In the large-capacity memory of the monolithic IC type, generally speaking, a defect is liable to occur simultaneously in the plural memory cells which are adjacent to each other. This defect can be caused, for example, by the incompleteness which is inevitable in the IC fabrication technique. The mask films, which are made of photoresist for selectively etching insulating and/or conducting films, for example, are not always produced to a satisfactory level because they are adversely affected by the irregularity in their material or by dust. If defects such as undesirable roughnesses or pin holes exist in the pattern of the mask film which is used, they are transferred to the insulating or conducting films which that mask film is used with. If the mask film is to be used for implanting impurity ions, these impurity ions may be introduced into the undesired portion of the surface of the semiconductor substrate or may not be introduced into the desired portion. Also, it is possible that the semiconductor substrate to be used intrinsically has a defect, e.g., a crystal defect, which will deteriorate the characteristics of the semiconductor elements to be formed thereon.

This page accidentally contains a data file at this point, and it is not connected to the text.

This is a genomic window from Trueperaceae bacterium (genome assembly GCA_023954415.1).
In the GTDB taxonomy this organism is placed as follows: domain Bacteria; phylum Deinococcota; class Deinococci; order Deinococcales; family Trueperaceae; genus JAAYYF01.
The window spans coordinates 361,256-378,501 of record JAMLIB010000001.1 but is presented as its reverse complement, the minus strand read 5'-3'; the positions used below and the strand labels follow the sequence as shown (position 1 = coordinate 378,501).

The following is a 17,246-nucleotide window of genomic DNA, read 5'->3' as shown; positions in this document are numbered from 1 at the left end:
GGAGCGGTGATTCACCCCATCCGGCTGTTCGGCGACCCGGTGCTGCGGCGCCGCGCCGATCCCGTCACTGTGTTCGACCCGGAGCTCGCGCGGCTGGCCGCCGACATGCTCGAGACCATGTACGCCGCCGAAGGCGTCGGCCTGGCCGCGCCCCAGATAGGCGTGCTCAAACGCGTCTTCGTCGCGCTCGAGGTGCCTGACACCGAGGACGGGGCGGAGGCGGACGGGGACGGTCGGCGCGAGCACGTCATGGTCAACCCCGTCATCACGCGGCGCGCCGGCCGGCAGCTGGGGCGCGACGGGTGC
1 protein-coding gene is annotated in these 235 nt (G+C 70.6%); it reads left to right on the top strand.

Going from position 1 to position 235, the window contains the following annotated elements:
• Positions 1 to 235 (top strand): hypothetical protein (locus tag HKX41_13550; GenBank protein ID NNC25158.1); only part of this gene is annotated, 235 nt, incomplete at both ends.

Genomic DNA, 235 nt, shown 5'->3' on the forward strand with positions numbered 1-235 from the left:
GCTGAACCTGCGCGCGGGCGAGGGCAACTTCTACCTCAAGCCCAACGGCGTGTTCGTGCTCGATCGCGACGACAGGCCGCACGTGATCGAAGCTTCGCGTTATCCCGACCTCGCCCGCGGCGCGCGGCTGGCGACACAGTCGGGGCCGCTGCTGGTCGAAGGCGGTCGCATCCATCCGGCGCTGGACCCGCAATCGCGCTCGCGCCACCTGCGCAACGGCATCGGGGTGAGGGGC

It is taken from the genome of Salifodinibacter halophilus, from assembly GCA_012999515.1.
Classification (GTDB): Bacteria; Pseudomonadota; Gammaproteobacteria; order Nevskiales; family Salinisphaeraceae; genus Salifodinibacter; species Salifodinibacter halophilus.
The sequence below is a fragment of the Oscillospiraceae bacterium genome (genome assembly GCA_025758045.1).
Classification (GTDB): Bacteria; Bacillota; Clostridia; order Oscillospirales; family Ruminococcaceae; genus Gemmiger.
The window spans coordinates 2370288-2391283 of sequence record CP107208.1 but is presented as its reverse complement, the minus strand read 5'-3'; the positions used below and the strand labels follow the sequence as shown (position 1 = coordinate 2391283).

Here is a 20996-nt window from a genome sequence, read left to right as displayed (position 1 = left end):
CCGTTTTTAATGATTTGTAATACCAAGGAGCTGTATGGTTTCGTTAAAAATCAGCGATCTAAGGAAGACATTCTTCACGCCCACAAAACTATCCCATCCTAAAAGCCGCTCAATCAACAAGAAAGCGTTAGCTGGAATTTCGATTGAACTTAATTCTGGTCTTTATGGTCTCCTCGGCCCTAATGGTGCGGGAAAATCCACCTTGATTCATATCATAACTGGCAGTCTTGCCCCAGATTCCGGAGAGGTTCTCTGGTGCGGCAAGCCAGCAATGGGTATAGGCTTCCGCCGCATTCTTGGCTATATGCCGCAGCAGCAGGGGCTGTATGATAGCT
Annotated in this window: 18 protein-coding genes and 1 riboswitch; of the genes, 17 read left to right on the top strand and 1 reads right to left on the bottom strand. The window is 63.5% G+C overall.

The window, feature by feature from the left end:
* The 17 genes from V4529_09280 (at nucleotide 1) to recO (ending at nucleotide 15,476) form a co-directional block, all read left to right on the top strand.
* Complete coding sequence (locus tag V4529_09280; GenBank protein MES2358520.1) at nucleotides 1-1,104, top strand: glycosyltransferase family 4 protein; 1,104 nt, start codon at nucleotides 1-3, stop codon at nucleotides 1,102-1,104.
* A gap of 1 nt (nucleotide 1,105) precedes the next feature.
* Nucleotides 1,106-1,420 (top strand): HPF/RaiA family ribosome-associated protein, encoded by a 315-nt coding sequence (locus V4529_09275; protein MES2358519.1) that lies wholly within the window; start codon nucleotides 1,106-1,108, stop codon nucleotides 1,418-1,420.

In a large-capacity memory, the semiconductor elements and the wiring layers are made to have fine sizes so as to ensure high integration. As a result, a plurality of circuit elements are liable to be included in the area of one defect.

For the mask type ROM shown in FIGS. 2A to 2C, it is possible to switch the column switch MOSFETs Sa0 and Sa1, for example, in response to the common decoded signal C0 and to the outputs of the column switch MOSFETs Sa0 and Sa1 to different sense amplifiers. In this case, the pieces of information of the memory MOSFETs M0 and M1, for example, can be simultaneoudly extracted by boosting the potentials of the word line W0 and the decoded signals C0 and C01 to the high level. In this case, however, the memory MOSFETs adjacent to each other are selected. Accordingly, the possibility exists that the pieces of information of 2 or more bits simultaneously extracted becomes erroneous. If these two bits are to be corrected in the ECC circuit, as has been described hereinbefore, many parity bits are required. For example, if the ECC circuit is to have 2-bit correcting capability, the number of the parity bits is significantly increased to twice that necessary for 1-bit correction. Therefore, this is generally not practical because the substantial data storage capacity of the memory is accordingly remarkably reduced.